Pearson Correlation Scores
The variables of the first hypothesis are the number of hours that the prospective participants spend to watch violent content on television per day (independent variable scores) while the dependent variables scores will be the participants' aggression and violent behaviour score as assessed using an appropriate instrument. On the other hand, variables of the first hypothesis are the number of hours that the prospective participants spend watching violent video games per day (independent variable scores) while the dependent variables scores will be the participants' aggressive behaviour scores as assessed using an appropriate instrument.
Anderson, C., & Bushman, B. (2001). Effects of violent video games on aggressive behavior, aggressive cognition, aggressive affect, physiological arousal, and prosocial behavior: A meta-analytic review of the scientific literature. Psychological Science, 12(5), 353-359. doi: 10.1111/1467-9280.00366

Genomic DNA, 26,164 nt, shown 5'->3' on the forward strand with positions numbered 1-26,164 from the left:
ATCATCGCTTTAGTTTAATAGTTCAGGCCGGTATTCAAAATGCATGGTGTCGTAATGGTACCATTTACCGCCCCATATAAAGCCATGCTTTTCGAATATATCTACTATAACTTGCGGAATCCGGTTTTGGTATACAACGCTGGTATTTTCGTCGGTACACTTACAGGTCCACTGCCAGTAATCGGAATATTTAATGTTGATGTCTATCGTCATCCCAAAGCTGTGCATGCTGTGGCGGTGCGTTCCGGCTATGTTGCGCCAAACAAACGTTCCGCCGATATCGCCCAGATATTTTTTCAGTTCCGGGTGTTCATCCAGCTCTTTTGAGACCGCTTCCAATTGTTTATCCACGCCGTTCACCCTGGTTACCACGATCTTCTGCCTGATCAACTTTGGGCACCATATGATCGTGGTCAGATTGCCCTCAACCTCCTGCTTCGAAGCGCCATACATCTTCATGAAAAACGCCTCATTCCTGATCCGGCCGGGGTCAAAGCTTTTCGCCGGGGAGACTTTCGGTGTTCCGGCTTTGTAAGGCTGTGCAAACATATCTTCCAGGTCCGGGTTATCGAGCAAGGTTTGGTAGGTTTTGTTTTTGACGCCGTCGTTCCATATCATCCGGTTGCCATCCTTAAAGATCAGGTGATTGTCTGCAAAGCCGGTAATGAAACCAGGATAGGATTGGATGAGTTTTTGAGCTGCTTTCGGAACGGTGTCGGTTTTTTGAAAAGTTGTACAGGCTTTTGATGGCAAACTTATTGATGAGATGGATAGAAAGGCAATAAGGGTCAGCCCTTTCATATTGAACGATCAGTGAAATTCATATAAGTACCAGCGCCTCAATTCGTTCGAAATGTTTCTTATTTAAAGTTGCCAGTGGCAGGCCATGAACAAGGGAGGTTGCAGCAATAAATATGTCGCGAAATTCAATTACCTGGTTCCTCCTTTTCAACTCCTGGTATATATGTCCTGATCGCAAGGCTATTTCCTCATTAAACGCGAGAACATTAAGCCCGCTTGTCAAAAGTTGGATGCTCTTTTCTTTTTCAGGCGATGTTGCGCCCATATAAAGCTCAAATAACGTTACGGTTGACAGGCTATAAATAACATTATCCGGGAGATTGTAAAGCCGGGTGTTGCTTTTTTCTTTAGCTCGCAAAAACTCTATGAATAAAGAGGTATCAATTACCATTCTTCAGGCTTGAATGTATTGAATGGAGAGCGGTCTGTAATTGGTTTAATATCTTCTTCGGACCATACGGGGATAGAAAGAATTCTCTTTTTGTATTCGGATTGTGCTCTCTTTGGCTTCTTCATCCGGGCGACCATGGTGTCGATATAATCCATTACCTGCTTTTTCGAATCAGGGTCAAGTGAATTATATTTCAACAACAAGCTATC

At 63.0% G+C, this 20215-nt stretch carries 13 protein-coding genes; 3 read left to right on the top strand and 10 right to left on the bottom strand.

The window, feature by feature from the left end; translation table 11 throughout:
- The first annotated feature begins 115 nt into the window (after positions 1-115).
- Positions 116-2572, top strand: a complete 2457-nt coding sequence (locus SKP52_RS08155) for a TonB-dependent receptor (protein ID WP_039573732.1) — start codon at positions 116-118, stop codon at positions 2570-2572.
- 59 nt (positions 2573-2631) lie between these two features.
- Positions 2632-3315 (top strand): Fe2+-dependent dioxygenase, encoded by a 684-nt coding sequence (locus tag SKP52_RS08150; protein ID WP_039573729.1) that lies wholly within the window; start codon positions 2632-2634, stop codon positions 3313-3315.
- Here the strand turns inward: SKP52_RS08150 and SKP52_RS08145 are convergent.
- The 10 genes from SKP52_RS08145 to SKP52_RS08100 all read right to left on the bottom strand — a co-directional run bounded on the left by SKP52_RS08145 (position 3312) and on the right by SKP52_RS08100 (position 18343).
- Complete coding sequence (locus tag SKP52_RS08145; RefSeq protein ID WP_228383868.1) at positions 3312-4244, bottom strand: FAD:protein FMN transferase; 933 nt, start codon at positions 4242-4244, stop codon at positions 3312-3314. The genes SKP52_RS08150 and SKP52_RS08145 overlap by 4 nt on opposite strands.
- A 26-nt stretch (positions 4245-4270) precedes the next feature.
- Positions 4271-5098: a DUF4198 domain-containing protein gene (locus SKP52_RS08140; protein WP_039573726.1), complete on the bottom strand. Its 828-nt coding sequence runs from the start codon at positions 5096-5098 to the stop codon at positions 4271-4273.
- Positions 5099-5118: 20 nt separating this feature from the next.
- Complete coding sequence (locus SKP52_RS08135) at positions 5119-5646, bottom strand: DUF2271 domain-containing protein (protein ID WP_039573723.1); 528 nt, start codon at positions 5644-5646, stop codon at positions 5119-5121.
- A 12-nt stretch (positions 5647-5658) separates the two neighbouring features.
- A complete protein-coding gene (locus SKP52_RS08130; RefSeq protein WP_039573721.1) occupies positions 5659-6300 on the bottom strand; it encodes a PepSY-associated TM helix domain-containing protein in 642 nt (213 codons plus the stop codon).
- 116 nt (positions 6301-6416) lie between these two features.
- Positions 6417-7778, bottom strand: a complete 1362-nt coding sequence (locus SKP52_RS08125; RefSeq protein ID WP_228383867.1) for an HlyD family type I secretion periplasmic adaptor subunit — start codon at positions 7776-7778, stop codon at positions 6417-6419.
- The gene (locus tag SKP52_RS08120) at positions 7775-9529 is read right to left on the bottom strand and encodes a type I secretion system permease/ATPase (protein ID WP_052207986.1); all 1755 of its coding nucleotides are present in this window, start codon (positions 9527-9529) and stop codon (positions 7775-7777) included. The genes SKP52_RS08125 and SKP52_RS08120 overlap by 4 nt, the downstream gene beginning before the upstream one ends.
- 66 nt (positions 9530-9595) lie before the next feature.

Anderson, C., Sakamoto, A., Gentile, D., Ihori, N., Shibuya, A., & Yukawa, S. et al. (2008). Longitudinal effects of violent video games on aggression in Japan and the United States. PEDIATRICS, 122(5), e1067-e1072. doi: 10.1542/peds.2008-1425
De Muth, J. E. (2014). Basic statistics and pharmaceutical statistical applications. CRC Press.
Granic, I., Lobel, A., & Engels, R. (2014). The benefits of playing video games. American Psychologist, 69(1), 66-78. doi: 10.1037/a0034857
LeBlanc, D. C. (2004). Statistics: concepts and applications for science (Vol. 2). Jones & Bartlett Learning.
Milani, L., Camisasca, E., Caravita, S., Ionio, C., Miragoli, S., & Di Blasio, P. (2015). Violent video games and children's aggressive behaviors. SAGE Open, 5(3), 215824401559942. doi: 10.1177/2158244015599428